Futurologists call the scope of such an influence ‘liquidation of the vision of the future’ for entire nations. This means that it needs regulation. It is possible that, in the foreseeable future, the international community will discuss all information war possibilities at the same level of detail that it uses now to sign and keep agreements on non-proliferation of nuclear weapons and the prohibition of chemical weapons. Then, each statement in foreign mass media (as well as the spread of social media to foreign canonic territory) will be regulated by multilateral agreements and, probably, taken as an act of defense or aggression comparable with a missile launch, a hacker attack, or creating an electromagnetic interference on the territory of a partner country.
But this does not eliminate the need of personal protective equipment. While at service, a person can control hundreds of robots and dozens of computing machines. And during their free time, these persons will watch the same films, play the same computer games, read the same books as everyone else. Any piece of information inevitably affects the individual; in order to not lose war, a future officer must develop professional resistance to information influence, develop critical thinking, and also recognize and deactivate desires as necessary. This is approximately what orthodox asceticism teaches us. Perhaps, its use at officer courses will be one way to explain the rapprochement between the army and the church.
The COVD-19 pandemic demonstrated another vulnerability of our world: even the most powerful states are not protected against biological threats. This means that biotechnology will surely be used in future wars. Europe’s fear of the chemical attacks after the World War I is still expressed in the main political plots. Declaring that the enemy used poison is the worst accusation at the modern media scene. And the Europeans’ concerns are largely justified. “…a new biological weapon, for instance, airborne immunodeficiency viruses or Ebola Hemorrhagic Fever, is a real possibility. This alone could wipe out over 98% of people off the face of the Earth”, – Michio Kaku states.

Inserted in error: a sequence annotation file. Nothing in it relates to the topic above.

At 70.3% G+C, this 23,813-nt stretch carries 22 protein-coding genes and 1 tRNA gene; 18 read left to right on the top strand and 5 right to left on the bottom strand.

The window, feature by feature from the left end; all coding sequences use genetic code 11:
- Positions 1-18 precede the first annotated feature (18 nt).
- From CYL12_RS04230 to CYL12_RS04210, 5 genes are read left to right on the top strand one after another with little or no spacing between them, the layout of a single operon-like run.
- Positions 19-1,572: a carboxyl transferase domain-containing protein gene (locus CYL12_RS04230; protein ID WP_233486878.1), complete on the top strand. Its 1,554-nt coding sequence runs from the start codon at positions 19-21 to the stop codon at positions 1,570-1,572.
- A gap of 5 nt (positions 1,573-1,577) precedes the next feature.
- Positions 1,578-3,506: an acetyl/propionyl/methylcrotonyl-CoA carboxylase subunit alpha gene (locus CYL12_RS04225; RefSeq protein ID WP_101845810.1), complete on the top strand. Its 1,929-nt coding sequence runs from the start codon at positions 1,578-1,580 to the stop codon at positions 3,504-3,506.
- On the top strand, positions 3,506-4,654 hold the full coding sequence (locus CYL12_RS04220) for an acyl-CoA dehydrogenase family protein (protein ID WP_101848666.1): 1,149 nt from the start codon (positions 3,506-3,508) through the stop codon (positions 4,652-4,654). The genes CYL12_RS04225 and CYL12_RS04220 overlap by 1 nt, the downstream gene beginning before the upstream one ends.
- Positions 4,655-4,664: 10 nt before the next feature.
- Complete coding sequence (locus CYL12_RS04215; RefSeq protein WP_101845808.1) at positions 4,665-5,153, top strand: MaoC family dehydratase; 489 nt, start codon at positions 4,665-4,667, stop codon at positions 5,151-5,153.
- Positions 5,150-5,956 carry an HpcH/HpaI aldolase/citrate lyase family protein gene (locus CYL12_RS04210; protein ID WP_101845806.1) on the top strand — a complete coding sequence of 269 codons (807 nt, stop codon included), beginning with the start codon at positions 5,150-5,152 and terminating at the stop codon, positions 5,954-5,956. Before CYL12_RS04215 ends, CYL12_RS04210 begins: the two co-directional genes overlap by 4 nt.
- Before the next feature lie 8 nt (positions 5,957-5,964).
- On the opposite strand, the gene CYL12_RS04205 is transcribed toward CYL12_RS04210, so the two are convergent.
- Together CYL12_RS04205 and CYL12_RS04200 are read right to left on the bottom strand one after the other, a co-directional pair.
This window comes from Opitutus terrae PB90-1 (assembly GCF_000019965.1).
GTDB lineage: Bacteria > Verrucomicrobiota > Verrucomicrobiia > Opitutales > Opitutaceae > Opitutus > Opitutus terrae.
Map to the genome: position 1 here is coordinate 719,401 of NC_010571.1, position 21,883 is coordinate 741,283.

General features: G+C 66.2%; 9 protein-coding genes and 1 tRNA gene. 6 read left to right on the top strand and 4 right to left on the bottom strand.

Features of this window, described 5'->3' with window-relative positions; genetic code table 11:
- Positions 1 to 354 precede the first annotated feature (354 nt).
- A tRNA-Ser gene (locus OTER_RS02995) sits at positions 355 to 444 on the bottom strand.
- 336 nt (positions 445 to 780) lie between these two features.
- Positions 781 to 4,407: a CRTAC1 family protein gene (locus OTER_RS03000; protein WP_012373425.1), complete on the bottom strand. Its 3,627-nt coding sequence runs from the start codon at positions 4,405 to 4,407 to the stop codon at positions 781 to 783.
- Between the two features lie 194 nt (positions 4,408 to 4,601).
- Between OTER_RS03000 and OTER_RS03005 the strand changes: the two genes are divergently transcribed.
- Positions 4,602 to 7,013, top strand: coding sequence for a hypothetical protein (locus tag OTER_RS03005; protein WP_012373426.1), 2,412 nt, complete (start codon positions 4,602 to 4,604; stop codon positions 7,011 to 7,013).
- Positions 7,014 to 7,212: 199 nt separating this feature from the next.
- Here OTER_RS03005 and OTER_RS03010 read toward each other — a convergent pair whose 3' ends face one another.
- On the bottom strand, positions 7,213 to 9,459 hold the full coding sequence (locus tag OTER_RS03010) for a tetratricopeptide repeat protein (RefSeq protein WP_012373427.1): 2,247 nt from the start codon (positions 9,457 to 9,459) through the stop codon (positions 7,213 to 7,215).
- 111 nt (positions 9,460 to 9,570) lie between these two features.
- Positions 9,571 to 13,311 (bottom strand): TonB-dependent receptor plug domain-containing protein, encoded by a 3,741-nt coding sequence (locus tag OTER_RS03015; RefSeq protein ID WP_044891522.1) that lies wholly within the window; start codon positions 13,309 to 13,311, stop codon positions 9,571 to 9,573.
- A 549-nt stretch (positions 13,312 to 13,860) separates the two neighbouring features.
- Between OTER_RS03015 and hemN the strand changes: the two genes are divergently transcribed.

Yet, the opposing sides are interested not so much in a massive defeat as in a targeted strike at the specialists who make strategic decisions. Imagine that the hormonal balance of a person is affected by that. A sharp rise in adrenaline levels would increase the probability of making a spontaneous decision. A serotonin drop would result in decreased willingness to live. Or simply, their head starts aching, reducing attention. In a world war, the consequences of such experiences will be global. But biological weapons still leave a person the chance to fight against interference with their body.
Rain of Oblivion
Some religions believe that God recreates the world every instant. Thus, our memories are not the reflection of actual events, but a set of images that have just appeared in our head. And this happens every second.
A person hit by a nanoweapon can have a similar experience. At one moment he is a CIS electronic warfare troops general, then suddenly synapses leap, and now he thinks that he is a NATO colonel. He even remembers in detail how he gave a speech before the allies in Brussels and received a Medal of Honor of the Congress for his achievements. Neither willpower, nor mental training would counteract such an influence.
“Floyd fingered the little glass vial in his pocket. It contained a harmless-looking silvery-grey fluid, tasteless and odourless. But slipped into the right person’s diet, it would infect their body with a billion tireless machines, which would identify and cure almost any illness known to Slasher science. It was bottled immortality,” Alastair Reynolds writes in his novel “Century Rain”. Scientists do not share fiction’s optimism: nanobots will not cure people. At the Global Catastrophic Risks Conference at Oxford University, experts predicted that the probability that nanotechnology will become the cause of the humanity demise is 5%. Artificial intelligence accounts for the same probability, and conventional wars – for a probability by 1% higher. A swarm of nanobots capable of self-reproduction was named the “gray goo” in the culture.